Have you ever thought about what situations you find yourself in when you encounter a police officer? I’m not talking about if you’re a police officer or if you’re married to one; I’m talking about the average person encountering a police officer.
On most occasions, when I encounter a police officer, in uniform, and have meaningful dialogue on a regular day, it is because I messed up. This doesn’t happen very often, but when it does, its pretty humiliating and humbling. We visit with the police officer because we were going to fast or not wearing a seat belt or were texting and driving (don’t do that) or because we committed some other crime. We’ve done something wrong, and now we need to be visited by the enforcer of the code.
We don’t get pulled over because we were driving exceptionally well. Police officers don’t usually stop us to give out coupons to Denny’s. We don’t hear from them unless we’ve been bad, and that’s the way we like it. We want them to focus on their job of keeping people safe, and if we’re being safe, they don’t have to focus on us. We do right, and in so doing, we avoid police officers.
We perceive doctors in a similar light. We only see them when things are going wrong, and we want their help to fix whatever problem we are experiencing. The purpose of our encounter with doctors is to remedy some negative situation. This is different than in some Asian countries where doctors are paid to keep people well. They encounter the doctor regularly and pay them throughout the year, unless they’re sick. Then they don’t get paid until the patient is well again. This is a different, more positive perspective on medicine. It’s not like many of us who avoid going to the doctor unless we’re severely ill.
How do you communicate with those around you?
Are you the kind of person who automatically reacts to correct others? Do you see it as a need to police those around you (spouse, children, co-workers, etc…)? Do you need to fix others to better society?
What if, in our marriages, the only time we spoke to our spouses was when we were correcting something in them. We didn’t tell them hello or goodbye. We didn’t wish them well or encourage and congratulate them in their actions and endeavors. We didn’t dote upon the good qualities in them. We simply focused on the negative – kind of like the marriage police.
I will leave you alone when you adhere to the obviously reasonable demands I place on you.
Where’s the love in this? How long will this marriage last? Some of you may be thinking, “15 years and counting…” But it doesn’t have to be this way.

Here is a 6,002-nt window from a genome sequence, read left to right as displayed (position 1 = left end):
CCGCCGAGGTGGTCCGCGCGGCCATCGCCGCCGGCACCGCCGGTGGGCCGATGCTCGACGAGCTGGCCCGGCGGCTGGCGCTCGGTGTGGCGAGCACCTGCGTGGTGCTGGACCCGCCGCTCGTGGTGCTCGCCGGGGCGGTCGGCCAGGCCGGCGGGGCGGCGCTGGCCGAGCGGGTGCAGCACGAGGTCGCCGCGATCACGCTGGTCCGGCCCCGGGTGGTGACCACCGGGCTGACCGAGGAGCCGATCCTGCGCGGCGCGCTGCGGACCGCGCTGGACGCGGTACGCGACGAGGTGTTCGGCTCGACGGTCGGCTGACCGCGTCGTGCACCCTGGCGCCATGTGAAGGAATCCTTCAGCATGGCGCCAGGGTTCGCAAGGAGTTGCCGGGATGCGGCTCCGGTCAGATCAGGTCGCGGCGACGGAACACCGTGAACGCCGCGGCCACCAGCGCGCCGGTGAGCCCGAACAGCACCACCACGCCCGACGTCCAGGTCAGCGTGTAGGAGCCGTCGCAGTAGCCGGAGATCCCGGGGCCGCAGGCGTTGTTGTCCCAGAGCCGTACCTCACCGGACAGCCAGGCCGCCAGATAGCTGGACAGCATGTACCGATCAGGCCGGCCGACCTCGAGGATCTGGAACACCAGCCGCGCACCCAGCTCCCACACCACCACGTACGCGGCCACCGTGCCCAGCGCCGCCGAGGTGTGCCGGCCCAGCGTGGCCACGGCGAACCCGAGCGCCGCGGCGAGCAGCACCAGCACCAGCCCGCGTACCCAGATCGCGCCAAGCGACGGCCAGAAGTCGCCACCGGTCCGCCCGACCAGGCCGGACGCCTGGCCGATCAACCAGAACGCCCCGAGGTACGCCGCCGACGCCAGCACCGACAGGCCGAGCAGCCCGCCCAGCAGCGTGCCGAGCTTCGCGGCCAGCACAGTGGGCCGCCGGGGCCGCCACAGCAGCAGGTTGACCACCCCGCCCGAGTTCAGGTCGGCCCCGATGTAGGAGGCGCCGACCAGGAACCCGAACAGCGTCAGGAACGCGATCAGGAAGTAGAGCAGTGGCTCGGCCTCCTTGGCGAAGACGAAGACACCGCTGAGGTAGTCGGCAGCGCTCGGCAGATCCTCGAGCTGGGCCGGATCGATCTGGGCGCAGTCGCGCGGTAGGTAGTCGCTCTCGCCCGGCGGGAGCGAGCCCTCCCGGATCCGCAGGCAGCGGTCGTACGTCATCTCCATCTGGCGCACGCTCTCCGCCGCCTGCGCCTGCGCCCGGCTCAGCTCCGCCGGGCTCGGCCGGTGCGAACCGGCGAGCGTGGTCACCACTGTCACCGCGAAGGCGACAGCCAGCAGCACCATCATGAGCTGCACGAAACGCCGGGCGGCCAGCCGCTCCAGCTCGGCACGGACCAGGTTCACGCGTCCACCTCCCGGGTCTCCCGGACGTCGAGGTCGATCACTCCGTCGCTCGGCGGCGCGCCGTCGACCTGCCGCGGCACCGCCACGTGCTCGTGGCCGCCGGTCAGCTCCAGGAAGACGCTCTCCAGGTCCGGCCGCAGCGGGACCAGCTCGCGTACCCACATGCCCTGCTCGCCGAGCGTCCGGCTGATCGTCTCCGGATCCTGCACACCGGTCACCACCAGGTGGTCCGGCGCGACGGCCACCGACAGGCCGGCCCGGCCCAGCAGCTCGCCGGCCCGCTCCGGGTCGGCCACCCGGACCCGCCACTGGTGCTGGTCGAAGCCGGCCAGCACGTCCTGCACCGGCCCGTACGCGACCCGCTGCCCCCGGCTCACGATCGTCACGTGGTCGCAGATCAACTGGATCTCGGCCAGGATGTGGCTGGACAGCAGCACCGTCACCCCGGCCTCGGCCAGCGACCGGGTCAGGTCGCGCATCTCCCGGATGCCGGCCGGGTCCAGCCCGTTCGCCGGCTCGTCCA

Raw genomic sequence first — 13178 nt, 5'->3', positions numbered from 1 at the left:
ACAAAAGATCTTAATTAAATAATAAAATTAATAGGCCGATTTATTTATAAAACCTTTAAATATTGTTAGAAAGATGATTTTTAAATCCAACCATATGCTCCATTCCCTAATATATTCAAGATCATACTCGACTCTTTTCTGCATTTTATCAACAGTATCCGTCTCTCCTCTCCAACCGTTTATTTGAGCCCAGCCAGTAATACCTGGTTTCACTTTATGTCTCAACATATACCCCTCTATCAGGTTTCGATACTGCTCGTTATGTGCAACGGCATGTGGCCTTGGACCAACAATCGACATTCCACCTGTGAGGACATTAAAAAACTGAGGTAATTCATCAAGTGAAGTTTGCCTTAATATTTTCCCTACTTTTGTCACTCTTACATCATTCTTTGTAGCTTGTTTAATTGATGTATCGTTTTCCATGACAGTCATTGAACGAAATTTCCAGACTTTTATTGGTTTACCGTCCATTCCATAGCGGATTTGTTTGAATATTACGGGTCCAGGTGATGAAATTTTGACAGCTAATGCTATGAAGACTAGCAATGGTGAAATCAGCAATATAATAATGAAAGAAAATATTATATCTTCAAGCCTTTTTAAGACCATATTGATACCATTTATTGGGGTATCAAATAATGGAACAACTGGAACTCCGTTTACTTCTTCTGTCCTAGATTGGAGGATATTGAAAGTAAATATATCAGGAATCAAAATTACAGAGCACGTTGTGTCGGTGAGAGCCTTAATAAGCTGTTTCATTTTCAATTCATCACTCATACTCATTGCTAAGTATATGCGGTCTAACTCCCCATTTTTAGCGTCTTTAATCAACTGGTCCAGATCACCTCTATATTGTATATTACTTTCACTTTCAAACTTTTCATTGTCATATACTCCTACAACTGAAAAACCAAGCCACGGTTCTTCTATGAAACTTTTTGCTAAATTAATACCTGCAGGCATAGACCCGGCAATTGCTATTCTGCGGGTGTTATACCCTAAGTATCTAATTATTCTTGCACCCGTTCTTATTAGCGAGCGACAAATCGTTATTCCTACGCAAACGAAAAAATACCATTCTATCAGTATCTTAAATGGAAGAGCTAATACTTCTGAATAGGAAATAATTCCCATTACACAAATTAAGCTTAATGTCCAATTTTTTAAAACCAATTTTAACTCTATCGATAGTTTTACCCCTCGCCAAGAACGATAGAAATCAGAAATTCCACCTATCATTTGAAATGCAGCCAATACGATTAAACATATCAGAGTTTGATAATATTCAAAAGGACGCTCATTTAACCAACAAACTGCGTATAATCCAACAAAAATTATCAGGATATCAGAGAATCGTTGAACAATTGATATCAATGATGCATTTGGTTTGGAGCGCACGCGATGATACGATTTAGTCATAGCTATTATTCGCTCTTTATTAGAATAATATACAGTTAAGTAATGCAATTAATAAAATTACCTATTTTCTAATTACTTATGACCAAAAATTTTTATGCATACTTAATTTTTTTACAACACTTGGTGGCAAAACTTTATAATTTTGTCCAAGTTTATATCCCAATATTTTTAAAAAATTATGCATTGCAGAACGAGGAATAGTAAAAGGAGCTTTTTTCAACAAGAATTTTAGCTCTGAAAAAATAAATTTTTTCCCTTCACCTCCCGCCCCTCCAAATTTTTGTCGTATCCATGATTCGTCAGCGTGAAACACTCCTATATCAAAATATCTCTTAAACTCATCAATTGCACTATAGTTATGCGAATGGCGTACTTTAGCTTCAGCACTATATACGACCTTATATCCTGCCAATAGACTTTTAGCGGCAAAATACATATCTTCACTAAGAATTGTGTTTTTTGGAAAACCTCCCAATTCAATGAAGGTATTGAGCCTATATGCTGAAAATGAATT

In a culture where everything is scrutinized, it is easy to constantly criticize – to focus on all the things you don’t like about another person. The problem is, this will change your perspective to where you can ONLY see what you dislike in another person.
If your relationship with another person (spouse, child, co-worker, peer, etc…) is constantly negative, you have a choice in what you see in and say to that other person. You can choose to criticize, or you can choose to bless. You can choose to tear down, or you can choose to build up.
“But I’m criticizing to help them be a better person. Isn’t that a blessing?”
Not to them. People know they need to change. Everyone does. It’s in front of them every day. They WANT friendship and acceptance. They want to know they can mess up in front of you, and you won’t take them to the mat because of it. They want to know you see the best in them in spite of their flaws, but if all they hear is the negative about them they’re already aware of, they will soon resist relationship with you.
Remember your flaws? Does Jesus hang that in front of your face constantly, or does He give you grace and call you better things than you feel about yourself, like “child of the King,”, “beloved”, “brother and sister”, “masterpiece”, etc?
We seek to avoid encountering a police officer, because they are there to enforce law and convict us of our crimes. If a relationship is defined by this kind of legalistic expectation, eventually at least one person in the relationship will begin to avoid the other like we avoid police encounters, and for many of the same reasons.
“Therefore encourage one another and build one another up…” (1 Thessalonians 5:11)
“Let each of us please his neighbor for his good, to build him up.” (Romans 15:2)
“‘All things are lawful,’ but not all things are helpful. ‘All things are lawful,’ but not all things build up.” (1 Corinthians 10:23)
Focus on the positive in others…and let your focus translate into your words and actions. This one thing may change every relationship you have.